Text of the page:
The Shop Around the Corner: Push my buttons

If you can’t guess where I’m going to go with this one, you either don’t know me well enough or don’t know the one aspect of this film that I’ll fixate on.

To further elaborate on my obsession, this film is set in a leather-goods shop just off of Andrássy út in Budapest. Which obligates me to wank about setting for a paragraph or two. Overtly, the setting bears a passing resemblance to Budapest, and in particular, to the southern end of Andrássy, arcitecturally and designwise. Perversely, though, it resembles modern Budapest more than pre-war, in terms of characters’ styles and the climate in which they live. Any film set in late-30s Hungary seems damnably artifical without some sort of political undertones. There’s some element of bourgeois/working-class interface in Margaret Sullavan’s interaction with the customers, as well as with the presumably higher-class employees, but Klara Novak is no Anna Édes (probably a good thing, really). But this is all really unfair, because I’m comparing it to Hungariana whereas this is not Hungarian, nor meant to be, but is merely set in Hungary. One final comment before I shut up about setting: the vocabulary and orthography on display is generally correct, except for two things: first, I’m pretty sure the “Co.” part of “Matuscheck és Co.” wouldn’t appear in ’30s Hungarian (which was still linguistically pretty pure, and “company” is not a word in Hungarian), and second, while “Matuschek” might be a preserved German spelling, nobody in Hungary would have a Christian name spelled “Ferencz”.

So, er, shutting up about the setting, and moving on to the story and acting, which I rather enjoyed. The plot was good at the time but has since become a commonplace, not least because both the original stageplay and the movie have spawned remakes. Another digression: this plot, unlike most film plots, has actually become more credible in the revision. Not that You’ve Got Mail was a good movie, mind, but it has a more credible underlying device than its predecessor. People hardly ever send paper mail to complete unknowns, if for no other reason than that a postal address is something of an identity, but a tremendous amount of online contact is anonymous or at least semi-anonymous. End digression, back to actors. Jimmy Stewart plays a fairly typical Jimmy Stewart role, comic, a bit madcap and jumpy with a slightly cruel sense of humor, and very American (no,r eally, this is the last time I mention that this film’s supposed to be set in Hungary). The whole performance sort of orbits around him, althoguh the supporting roles are well-done too, although Sullavan comes across as a bit colorless: the male roles seem to shine a lot more, somehow.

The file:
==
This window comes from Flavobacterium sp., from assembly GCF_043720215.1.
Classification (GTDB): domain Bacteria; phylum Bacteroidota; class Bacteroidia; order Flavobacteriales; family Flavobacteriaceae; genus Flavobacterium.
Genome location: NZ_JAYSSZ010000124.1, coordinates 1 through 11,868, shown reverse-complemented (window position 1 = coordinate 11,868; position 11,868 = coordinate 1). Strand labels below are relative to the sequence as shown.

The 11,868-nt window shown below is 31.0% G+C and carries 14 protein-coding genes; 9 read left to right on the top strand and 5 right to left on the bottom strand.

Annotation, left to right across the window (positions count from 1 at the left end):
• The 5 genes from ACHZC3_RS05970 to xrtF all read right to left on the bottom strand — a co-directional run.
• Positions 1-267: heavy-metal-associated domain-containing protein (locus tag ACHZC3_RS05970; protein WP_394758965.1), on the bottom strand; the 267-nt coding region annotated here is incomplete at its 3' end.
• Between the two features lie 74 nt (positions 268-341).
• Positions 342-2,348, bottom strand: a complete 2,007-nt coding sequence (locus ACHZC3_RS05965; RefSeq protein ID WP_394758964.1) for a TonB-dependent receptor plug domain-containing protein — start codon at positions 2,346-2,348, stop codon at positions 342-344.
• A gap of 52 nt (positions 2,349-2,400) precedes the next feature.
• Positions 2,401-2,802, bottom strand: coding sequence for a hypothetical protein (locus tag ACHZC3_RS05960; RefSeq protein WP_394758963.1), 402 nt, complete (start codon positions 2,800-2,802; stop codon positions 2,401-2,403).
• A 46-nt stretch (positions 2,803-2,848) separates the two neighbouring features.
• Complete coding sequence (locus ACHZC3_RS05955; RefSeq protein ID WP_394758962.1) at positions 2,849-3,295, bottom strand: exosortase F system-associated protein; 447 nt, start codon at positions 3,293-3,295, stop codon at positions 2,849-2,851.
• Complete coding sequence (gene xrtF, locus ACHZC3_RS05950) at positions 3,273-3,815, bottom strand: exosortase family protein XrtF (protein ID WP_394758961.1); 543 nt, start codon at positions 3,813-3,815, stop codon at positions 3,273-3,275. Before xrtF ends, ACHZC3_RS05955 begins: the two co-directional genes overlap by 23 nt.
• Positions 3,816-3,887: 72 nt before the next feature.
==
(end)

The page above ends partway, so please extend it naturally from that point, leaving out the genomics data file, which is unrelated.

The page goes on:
Anyways, it was nice good honest fun, and I’m sorry that most of what I have to say about it is Magyar-fetishism.

See also: IMDB, Wikipedia.


About Jake
I'm a mathematics professor at the University of Louisville, and a geek.

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